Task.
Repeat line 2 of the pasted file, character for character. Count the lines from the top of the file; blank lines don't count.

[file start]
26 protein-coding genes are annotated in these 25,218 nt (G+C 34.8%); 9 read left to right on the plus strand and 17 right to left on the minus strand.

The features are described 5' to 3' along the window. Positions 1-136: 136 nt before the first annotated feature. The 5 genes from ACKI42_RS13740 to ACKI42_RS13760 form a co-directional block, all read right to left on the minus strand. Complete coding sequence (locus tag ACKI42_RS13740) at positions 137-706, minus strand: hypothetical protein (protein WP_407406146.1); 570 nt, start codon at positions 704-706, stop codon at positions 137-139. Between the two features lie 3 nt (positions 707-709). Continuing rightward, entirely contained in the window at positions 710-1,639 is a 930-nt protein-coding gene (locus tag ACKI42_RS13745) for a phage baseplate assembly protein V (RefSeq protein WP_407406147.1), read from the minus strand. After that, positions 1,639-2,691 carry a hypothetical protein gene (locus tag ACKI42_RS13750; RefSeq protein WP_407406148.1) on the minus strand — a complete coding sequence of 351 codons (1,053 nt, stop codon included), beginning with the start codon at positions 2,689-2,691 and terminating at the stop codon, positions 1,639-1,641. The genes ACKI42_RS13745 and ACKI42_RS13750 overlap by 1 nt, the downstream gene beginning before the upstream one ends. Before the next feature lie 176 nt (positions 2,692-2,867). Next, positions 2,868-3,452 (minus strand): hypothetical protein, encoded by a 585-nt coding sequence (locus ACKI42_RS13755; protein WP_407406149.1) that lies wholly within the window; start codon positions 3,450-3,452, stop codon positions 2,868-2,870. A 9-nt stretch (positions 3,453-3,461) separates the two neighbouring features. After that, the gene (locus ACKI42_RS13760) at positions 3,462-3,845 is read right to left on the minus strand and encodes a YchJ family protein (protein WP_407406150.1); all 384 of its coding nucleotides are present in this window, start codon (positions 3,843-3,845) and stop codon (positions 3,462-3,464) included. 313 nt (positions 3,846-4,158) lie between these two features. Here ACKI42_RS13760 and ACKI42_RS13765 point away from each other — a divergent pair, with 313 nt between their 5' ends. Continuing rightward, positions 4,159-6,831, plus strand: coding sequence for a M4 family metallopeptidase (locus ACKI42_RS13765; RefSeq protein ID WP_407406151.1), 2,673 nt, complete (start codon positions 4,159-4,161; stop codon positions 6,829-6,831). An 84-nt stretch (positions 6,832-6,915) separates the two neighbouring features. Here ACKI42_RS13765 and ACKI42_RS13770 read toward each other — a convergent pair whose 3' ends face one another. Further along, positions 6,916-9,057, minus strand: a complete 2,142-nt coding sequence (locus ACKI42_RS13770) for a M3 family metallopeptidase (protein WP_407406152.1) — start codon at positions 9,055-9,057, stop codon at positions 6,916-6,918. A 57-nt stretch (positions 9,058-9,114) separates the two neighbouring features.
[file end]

The features are described 5' to 3' along the window. Positions 1-136: 136 nt before the first annotated feature. The 5 genes from ACKI42_RS13740 to ACKI42_RS13760 form a co-directional block, all read right to left on the minus strand. Complete coding sequence (locus tag ACKI42_RS13740) at positions 137-706, minus strand: hypothetical protein (protein WP_407406146.1); 570 nt, start codon at positions 704-706, stop codon at positions 137-139. Between the two features lie 3 nt (positions 707-709). Continuing rightward, entirely contained in the window at positions 710-1,639 is a 930-nt protein-coding gene (locus tag ACKI42_RS13745) for a phage baseplate assembly protein V (RefSeq protein WP_407406147.1), read from the minus strand. After that, positions 1,639-2,691 carry a hypothetical protein gene (locus tag ACKI42_RS13750; RefSeq protein WP_407406148.1) on the minus strand — a complete coding sequence of 351 codons (1,053 nt, stop codon included), beginning with the start codon at positions 2,689-2,691 and terminating at the stop codon, positions 1,639-1,641. The genes ACKI42_RS13745 and ACKI42_RS13750 overlap by 1 nt, the downstream gene beginning before the upstream one ends. Before the next feature lie 176 nt (positions 2,692-2,867). Next, positions 2,868-3,452 (minus strand): hypothetical protein, encoded by a 585-nt coding sequence (locus ACKI42_RS13755; protein WP_407406149.1) that lies wholly within the window; start codon positions 3,450-3,452, stop codon positions 2,868-2,870. A 9-nt stretch (positions 3,453-3,461) separates the two neighbouring features. After that, the gene (locus ACKI42_RS13760) at positions 3,462-3,845 is read right to left on the minus strand and encodes a YchJ family protein (protein WP_407406150.1); all 384 of its coding nucleotides are present in this window, start codon (positions 3,843-3,845) and stop codon (positions 3,462-3,464) included. 313 nt (positions 3,846-4,158) lie between these two features. Here ACKI42_RS13760 and ACKI42_RS13765 point away from each other — a divergent pair, with 313 nt between their 5' ends. Continuing rightward, positions 4,159-6,831, plus strand: coding sequence for a M4 family metallopeptidase (locus ACKI42_RS13765; RefSeq protein ID WP_407406151.1), 2,673 nt, complete (start codon positions 4,159-4,161; stop codon positions 6,829-6,831). An 84-nt stretch (positions 6,832-6,915) separates the two neighbouring features. Here ACKI42_RS13765 and ACKI42_RS13770 read toward each other — a convergent pair whose 3' ends face one another. Further along, positions 6,916-9,057, minus strand: a complete 2,142-nt coding sequence (locus ACKI42_RS13770) for a M3 family metallopeptidase (protein WP_407406152.1) — start codon at positions 9,055-9,057, stop codon at positions 6,916-6,918. A 57-nt stretch (positions 9,058-9,114) separates the two neighbouring features.